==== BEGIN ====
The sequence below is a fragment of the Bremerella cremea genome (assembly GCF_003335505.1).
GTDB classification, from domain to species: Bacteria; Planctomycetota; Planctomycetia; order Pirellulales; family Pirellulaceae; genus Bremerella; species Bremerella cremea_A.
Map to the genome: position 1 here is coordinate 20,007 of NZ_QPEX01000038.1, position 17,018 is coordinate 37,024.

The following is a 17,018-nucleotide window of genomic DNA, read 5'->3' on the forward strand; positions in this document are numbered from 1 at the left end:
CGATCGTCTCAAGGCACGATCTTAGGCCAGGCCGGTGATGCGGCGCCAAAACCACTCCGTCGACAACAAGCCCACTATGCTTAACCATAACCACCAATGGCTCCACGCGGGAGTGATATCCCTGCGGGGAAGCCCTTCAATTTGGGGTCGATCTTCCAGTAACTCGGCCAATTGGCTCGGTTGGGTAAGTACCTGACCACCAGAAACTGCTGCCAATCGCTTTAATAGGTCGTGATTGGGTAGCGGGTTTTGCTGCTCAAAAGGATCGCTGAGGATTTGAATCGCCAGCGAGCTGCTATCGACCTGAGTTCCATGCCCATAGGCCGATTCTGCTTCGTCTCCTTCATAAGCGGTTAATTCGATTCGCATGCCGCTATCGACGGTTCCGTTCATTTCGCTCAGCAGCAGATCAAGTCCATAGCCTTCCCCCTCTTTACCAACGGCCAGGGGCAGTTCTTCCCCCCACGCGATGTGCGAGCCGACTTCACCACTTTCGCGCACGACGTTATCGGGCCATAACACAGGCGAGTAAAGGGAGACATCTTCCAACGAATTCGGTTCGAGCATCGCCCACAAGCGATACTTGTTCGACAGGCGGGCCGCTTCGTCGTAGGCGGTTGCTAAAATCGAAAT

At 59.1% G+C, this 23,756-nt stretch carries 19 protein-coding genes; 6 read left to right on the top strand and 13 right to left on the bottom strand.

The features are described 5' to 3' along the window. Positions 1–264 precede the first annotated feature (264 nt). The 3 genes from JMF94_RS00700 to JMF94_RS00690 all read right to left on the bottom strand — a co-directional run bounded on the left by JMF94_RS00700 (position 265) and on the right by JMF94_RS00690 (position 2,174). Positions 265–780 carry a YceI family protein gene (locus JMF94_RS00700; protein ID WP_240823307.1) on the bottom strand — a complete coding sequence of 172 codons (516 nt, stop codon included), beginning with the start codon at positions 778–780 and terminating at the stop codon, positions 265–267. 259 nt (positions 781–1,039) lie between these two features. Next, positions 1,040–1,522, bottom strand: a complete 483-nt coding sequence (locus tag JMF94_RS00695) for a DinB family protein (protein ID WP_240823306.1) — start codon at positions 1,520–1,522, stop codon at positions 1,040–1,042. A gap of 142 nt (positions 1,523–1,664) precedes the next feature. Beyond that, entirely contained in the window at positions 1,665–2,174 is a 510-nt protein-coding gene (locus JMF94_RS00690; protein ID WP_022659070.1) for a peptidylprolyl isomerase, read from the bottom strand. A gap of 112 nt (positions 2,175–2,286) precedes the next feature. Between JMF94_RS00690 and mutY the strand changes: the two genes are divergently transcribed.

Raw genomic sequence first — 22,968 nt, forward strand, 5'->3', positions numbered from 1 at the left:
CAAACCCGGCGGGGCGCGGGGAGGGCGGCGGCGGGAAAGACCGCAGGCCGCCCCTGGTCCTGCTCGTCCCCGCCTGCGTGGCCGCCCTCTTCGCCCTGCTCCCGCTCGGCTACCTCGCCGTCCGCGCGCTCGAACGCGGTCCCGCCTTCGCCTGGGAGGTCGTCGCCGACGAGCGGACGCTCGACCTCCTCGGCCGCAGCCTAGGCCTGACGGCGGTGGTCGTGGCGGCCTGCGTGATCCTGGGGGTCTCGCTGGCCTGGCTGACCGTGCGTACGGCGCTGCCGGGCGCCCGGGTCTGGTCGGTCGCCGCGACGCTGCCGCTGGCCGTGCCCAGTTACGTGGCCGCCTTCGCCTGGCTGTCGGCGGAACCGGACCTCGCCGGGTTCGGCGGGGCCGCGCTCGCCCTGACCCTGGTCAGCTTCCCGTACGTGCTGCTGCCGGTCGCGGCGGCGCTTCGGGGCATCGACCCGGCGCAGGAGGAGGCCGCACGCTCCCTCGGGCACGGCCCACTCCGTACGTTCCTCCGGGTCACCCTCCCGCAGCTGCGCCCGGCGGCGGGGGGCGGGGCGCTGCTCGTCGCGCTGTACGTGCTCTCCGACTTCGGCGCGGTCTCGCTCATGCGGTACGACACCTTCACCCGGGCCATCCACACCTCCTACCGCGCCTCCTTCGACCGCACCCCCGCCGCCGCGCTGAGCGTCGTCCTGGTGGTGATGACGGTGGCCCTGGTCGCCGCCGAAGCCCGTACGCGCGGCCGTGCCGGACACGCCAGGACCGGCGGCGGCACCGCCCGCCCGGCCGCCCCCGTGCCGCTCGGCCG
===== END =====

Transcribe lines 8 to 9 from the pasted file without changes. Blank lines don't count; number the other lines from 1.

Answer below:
Raw genomic sequence first — 22,968 nt, forward strand, 5'->3', positions numbered from 1 at the left:
CAAACCCGGCGGGGCGCGGGGAGGGCGGCGGCGGGAAAGACCGCAGGCCGCCCCTGGTCCTGCTCGTCCCCGCCTGCGTGGCCGCCCTCTTCGCCCTGCTCCCGCTCGGCTACCTCGCCGTCCGCGCGCTCGAACGCGGTCCCGCCTTCGCCTGGGAGGTCGTCGCCGACGAGCGGACGCTCGACCTCCTCGGCCGCAGCCTAGGCCTGACGGCGGTGGTCGTGGCGGCCTGCGTGATCCTGGGGGTCTCGCTGGCCTGGCTGACCGTGCGTACGGCGCTGCCGGGCGCCCGGGTCTGGTCGGTCGCCGCGACGCTGCCGCTGGCCGTGCCCAGTTACGTGGCCGCCTTCGCCTGGCTGTCGGCGGAACCGGACCTCGCCGGGTTCGGCGGGGCCGCGCTCGCCCTGACCCTGGTCAGCTTCCCGTACGTGCTGCTGCCGGTCGCGGCGGCGCTTCGGGGCATCGACCCGGCGCAGGAGGAGGCCGCACGCTCCCTCGGGCACGGCCCACTCCGTACGTTCCTCCGGGTCACCCTCCCGCAGCTGCGCCCGGCGGCGGGGGGCGGGGCGCTGCTCGTCGCGCTGTACGTGCTCTCCGACTTCGGCGCGGTCTCGCTCATGCGGTACGACACCTTCACCCGGGCCATCCACACCTCCTACCGCGCCTCCTTCGACCGCACCCCCGCCGCCGCGCTGAGCGTCGTCCTGGTGGTGATGACGGTGGCCCTGGTCGCCGCCGAAGCCCGTACGCGCGGCCGTGCCGGACACGCCAGGACCGGCGGCGGCACCGCCCGCCCGGCCGCCCCCGTGCCGCTCGGCCG